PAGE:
Monday, August 31, 2009


This A-to-Z Literary blog project, as you'll recall, was about the authors probably even more than it was about the individual books. My goal was to work my way through the alphabet, selecting one author for each letter whom I had meant to read for a while. If I read a "classic" book that I had also meant to read, so much the better. As it happened, my absolute favorite book and favorite author of the project are the same letter, but I will get to that in a minute. In considering the 26 authors, I put them into five basic groups, based on the answer to the question "Do I want to read this author again?"

OF COURSE! Martin Amis, Truman Capote, Umberto Eco, E.M. Forster, Salman Rushdie, William Styron, John Updike, Gore Vidal, Robert Penn Warren, Irvin D. Yalom

SURE... Philip K. Dick, Dashiell Hammett, Pico Iyer, Erica Jong, D.H. Lawrence, Frank Norris, Gao Xingjian

MAYBE Nadine Gordimer, Arthur Koestler, Norman Mailer, Chuck Palahniuk, Daniel Quinn, Ivan Turgenev, Emile Zola

NO...? William S. Burroughs

NEVER! Cynthia Ozick

The Awful: I cannot tell you how much I loathed O, The Puttermesser Papers. Not only am I forever swearing off Cynthia, but I think that book might be one of the worst books I have ever read. Maybe THE worst -- unless I've read something else that was so bad I blocked it out of my memory. Burroughs I actually might read again. I do like the Beats (Ginsberg is my fave) and their whole schtick, it's just that Naked Lunch really didn't do it for me. It was weird, and pointless, and weirdly pointless.

The Disappointments: Along with Burroughs, there were some others who did not live up to the hype and the accolades I have perceived to be bestowed upon them. Norman Mailer, Nadine Gordimer, and Chuck Palahniuk were just - okay. They have devoted followings, literary acclaim, and even a serious prize or two under their belt, so I was a little surprised. However, they were not bad, by any means. I might try them again, at some point. Especially Mailer, because inevitably I will end up reading his works that won Pulitzers, and I did like some things about The Naked and the Dead. It has also got better with hindsight, and it was a fast (although long) read. Chucky P., I can see his potential. Gordimer's None to Accompany Me was infuriating partly because of the main character's whiny, spineless infidelity, not because the author lacked writing talent.

Novel? Pico Iyer's Cuba and the Night and Erica Jong's Fear of Flying were barely novels; they were not just thinly veiled memoirs, but I daresay not-veiled-at-all memoirs. Coincidentally, neither book was all that great, but I saw interesting writing and interesting personality, and they made me want to read more of that author's thoughts, whether they choose to call it fiction or not.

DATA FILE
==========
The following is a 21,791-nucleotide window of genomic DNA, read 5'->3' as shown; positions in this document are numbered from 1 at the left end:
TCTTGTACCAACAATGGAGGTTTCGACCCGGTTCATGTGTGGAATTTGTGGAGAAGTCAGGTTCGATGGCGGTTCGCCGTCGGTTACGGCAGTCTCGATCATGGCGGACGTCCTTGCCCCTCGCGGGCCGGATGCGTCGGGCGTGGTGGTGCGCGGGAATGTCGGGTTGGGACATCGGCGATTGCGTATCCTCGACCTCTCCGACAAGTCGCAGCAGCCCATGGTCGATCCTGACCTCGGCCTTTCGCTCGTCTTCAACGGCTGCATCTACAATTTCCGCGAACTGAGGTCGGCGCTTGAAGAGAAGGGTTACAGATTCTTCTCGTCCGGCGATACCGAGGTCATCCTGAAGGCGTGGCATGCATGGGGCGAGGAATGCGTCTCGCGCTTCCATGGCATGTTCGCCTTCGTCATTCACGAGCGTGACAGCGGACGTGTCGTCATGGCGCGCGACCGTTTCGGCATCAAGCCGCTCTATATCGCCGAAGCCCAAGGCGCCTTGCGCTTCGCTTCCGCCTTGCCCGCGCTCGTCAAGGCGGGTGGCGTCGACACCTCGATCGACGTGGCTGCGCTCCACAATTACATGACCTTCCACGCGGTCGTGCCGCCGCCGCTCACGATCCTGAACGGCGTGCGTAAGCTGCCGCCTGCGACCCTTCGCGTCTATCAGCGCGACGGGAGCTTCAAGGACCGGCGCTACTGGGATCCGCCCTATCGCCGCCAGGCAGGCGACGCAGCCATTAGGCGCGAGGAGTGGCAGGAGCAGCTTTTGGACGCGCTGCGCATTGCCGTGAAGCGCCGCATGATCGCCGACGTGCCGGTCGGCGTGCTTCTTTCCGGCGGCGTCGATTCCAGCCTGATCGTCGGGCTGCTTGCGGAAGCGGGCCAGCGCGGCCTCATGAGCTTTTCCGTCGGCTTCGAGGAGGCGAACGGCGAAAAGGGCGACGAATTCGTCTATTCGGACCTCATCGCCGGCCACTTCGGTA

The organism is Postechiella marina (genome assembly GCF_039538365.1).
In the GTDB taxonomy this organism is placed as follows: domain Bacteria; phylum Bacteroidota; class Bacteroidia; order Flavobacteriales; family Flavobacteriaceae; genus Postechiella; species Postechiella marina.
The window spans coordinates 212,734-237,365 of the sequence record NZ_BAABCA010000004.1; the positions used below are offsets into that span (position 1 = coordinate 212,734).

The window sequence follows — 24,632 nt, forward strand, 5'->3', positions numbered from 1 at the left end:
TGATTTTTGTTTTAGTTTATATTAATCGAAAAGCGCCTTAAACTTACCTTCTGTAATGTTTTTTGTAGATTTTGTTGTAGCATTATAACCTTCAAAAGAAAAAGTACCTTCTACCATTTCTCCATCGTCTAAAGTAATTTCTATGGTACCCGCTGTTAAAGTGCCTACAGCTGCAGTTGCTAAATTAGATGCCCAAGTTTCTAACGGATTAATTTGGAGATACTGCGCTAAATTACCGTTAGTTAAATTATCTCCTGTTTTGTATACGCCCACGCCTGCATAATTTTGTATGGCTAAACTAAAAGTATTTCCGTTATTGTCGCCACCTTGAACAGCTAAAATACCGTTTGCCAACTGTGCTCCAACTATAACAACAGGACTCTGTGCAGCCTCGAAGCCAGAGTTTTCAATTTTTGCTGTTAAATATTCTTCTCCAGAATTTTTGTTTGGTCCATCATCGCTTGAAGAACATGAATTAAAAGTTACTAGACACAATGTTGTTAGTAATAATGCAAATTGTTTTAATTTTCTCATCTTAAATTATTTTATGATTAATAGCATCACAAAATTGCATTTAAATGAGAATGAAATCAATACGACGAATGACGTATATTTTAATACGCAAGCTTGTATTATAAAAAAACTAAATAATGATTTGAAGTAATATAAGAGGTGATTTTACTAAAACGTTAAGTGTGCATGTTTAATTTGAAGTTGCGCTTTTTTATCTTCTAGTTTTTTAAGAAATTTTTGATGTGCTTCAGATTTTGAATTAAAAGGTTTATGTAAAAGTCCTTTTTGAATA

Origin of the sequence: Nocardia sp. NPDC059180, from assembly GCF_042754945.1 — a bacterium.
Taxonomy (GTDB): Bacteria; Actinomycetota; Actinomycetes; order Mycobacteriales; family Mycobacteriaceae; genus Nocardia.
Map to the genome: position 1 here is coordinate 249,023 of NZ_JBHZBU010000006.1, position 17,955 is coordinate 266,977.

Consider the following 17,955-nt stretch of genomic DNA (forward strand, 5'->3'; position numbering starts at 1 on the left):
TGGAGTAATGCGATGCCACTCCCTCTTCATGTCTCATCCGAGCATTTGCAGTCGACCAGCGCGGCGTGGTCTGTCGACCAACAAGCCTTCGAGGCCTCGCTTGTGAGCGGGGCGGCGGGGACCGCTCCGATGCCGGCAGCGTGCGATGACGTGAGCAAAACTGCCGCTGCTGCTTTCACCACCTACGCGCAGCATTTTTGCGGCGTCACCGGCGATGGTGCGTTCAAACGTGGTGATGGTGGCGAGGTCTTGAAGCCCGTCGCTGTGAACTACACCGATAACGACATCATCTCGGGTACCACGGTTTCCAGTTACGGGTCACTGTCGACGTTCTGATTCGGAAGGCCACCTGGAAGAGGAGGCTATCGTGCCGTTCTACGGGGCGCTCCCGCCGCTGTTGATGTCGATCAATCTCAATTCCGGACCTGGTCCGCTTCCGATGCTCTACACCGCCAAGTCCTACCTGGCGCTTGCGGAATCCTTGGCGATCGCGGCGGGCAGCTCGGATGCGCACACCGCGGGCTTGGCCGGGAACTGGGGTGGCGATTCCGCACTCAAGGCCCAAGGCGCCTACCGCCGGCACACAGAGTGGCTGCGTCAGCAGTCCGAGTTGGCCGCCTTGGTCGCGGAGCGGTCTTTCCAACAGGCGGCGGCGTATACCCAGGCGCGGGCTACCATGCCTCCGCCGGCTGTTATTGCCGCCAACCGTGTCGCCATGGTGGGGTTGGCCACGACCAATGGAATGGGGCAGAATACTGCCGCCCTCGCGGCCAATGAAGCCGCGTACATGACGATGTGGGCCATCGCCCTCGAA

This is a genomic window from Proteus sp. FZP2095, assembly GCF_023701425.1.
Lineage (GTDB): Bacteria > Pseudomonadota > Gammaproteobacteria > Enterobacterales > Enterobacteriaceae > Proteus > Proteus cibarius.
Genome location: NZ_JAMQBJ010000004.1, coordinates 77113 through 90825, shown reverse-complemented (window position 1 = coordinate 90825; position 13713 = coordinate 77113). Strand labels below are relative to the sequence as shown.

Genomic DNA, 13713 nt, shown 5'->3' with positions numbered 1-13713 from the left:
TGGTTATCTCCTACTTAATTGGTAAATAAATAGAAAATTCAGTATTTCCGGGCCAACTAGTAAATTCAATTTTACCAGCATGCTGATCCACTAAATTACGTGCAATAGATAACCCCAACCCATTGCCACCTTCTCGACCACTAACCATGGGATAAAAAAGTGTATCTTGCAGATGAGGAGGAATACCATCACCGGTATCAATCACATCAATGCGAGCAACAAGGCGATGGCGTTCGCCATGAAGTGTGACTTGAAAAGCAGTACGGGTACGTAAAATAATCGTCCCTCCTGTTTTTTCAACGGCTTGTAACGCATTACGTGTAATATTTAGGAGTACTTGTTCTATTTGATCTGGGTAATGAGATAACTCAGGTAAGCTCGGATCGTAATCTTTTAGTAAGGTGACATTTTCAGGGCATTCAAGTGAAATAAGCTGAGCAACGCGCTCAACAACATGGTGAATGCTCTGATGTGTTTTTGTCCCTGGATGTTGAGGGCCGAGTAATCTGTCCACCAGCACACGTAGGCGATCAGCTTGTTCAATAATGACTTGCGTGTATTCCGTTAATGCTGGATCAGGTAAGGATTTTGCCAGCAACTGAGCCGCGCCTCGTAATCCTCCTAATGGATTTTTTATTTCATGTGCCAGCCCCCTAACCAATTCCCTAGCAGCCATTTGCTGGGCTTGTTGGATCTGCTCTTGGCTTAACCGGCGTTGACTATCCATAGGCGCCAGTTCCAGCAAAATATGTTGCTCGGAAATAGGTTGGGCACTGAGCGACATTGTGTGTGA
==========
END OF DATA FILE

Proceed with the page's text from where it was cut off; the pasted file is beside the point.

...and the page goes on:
The sure things: I knew for a fact that I would like Capote and In Cold Blood, Eco and The Name of the Rose, and Salman Rushdie and The Satanic Verses. I ended up liking The Satanic Verses the least of those three, finding it a little weird/tedious at parts, but I did like it, and thought Rushdie was great, and want to read other books of his. His book was also one of the most unlike how I thought it would be -- decidedly more wacky than I had been led to believe, what with it inspiring retarded radical religious death threats and all. If there is anything in the world more simultaneously serious and utterly laughably stupid than the "fatwa" against Salman Rushdie, I don't know what it is. In Cold Blood is, of course, close to perfect. Umberto Eco, a literary genius, should probably be the next winner of the Nobel Prize for Literature.

The surprises: Which are, in many ways, the point of the project. I discovered some authors whose writing I loved more than I would have guessed, and some books that are even better than I thought they would be, such as All the King's Men and A Passage to India. Martin Amis, too, fits the bill as exactly what I was looking to discover.

The stats: I read 23 men and only three women. Yikes! How disappointing! There were 15 Americans, four Brits, and seven other countries. Twenty-one books written in English and five translated. Two from the 19th century, four from the early 20th, eight from WWII through about the 60s, and a dozen from the late 20th century.

The winners! But, the real question (and answer) for which you've been waiting, is obviously: who was the best? Well, if I were going to hand out, say, Olympic medals, it would have to go like this. Taking the bronze, for exquisite writing that shows others how it's done and leaving me so excited to delve into his other works...E.M. Forster!

In second place, with a silver medal in the A-to-Z blog project event, a writer who blew me away with how good of a writer he is on every level -- words, wordplay, story, research, depth, breadth, imagination, compelling to read more, and philosophical outlook -- even though I have also heard for years what a good writer he is, we have Gore Vidal. A genius, nothing less. I cannot recommend Julian highly enough.

And the gold medal book AND author, my absolute favorite of the 26, astonishingly good, should never be allowed to fade into obscurity, and so so so well done, I give you the winner: Lie Down in Darkness by William Styron.

The end? No, it's just the beginning actually. I have thought about the better thirteen of the authors (my "top half," you see) and over the next year, as I move on to other reading, I will also read another book by each of those thirteen. We will see if they continue to impress!